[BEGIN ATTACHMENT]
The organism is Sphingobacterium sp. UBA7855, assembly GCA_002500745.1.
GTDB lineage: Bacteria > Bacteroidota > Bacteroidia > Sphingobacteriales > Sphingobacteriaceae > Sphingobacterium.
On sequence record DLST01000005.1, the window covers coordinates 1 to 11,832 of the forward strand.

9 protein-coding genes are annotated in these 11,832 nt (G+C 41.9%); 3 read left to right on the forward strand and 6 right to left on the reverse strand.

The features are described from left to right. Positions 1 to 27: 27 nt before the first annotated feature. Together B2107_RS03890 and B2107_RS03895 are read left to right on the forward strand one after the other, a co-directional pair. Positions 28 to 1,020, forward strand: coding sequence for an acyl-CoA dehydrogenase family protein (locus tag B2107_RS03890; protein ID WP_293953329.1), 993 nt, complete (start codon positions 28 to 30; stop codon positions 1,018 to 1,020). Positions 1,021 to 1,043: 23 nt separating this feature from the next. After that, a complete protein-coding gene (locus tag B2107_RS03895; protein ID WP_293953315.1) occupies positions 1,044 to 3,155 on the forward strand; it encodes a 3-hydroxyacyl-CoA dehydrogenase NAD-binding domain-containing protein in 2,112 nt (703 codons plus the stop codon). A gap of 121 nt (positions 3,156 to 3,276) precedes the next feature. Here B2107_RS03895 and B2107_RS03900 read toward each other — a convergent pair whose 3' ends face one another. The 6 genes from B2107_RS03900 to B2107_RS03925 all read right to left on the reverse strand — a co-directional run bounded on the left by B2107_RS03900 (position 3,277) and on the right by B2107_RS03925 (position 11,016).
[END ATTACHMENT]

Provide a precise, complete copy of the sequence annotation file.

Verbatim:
The organism is Sphingobacterium sp. UBA7855, assembly GCA_002500745.1.
GTDB lineage: Bacteria > Bacteroidota > Bacteroidia > Sphingobacteriales > Sphingobacteriaceae > Sphingobacterium.
On sequence record DLST01000005.1, the window covers coordinates 1 to 11,832 of the forward strand.

9 protein-coding genes are annotated in these 11,832 nt (G+C 41.9%); 3 read left to right on the forward strand and 6 right to left on the reverse strand.

The features are described from left to right. Positions 1 to 27: 27 nt before the first annotated feature. Together B2107_RS03890 and B2107_RS03895 are read left to right on the forward strand one after the other, a co-directional pair. Positions 28 to 1,020, forward strand: coding sequence for an acyl-CoA dehydrogenase family protein (locus tag B2107_RS03890; protein ID WP_293953329.1), 993 nt, complete (start codon positions 28 to 30; stop codon positions 1,018 to 1,020). Positions 1,021 to 1,043: 23 nt separating this feature from the next. After that, a complete protein-coding gene (locus tag B2107_RS03895; protein ID WP_293953315.1) occupies positions 1,044 to 3,155 on the forward strand; it encodes a 3-hydroxyacyl-CoA dehydrogenase NAD-binding domain-containing protein in 2,112 nt (703 codons plus the stop codon). A gap of 121 nt (positions 3,156 to 3,276) precedes the next feature. Here B2107_RS03895 and B2107_RS03900 read toward each other — a convergent pair whose 3' ends face one another. The 6 genes from B2107_RS03900 to B2107_RS03925 all read right to left on the reverse strand — a co-directional run bounded on the left by B2107_RS03900 (position 3,277) and on the right by B2107_RS03925 (position 11,016).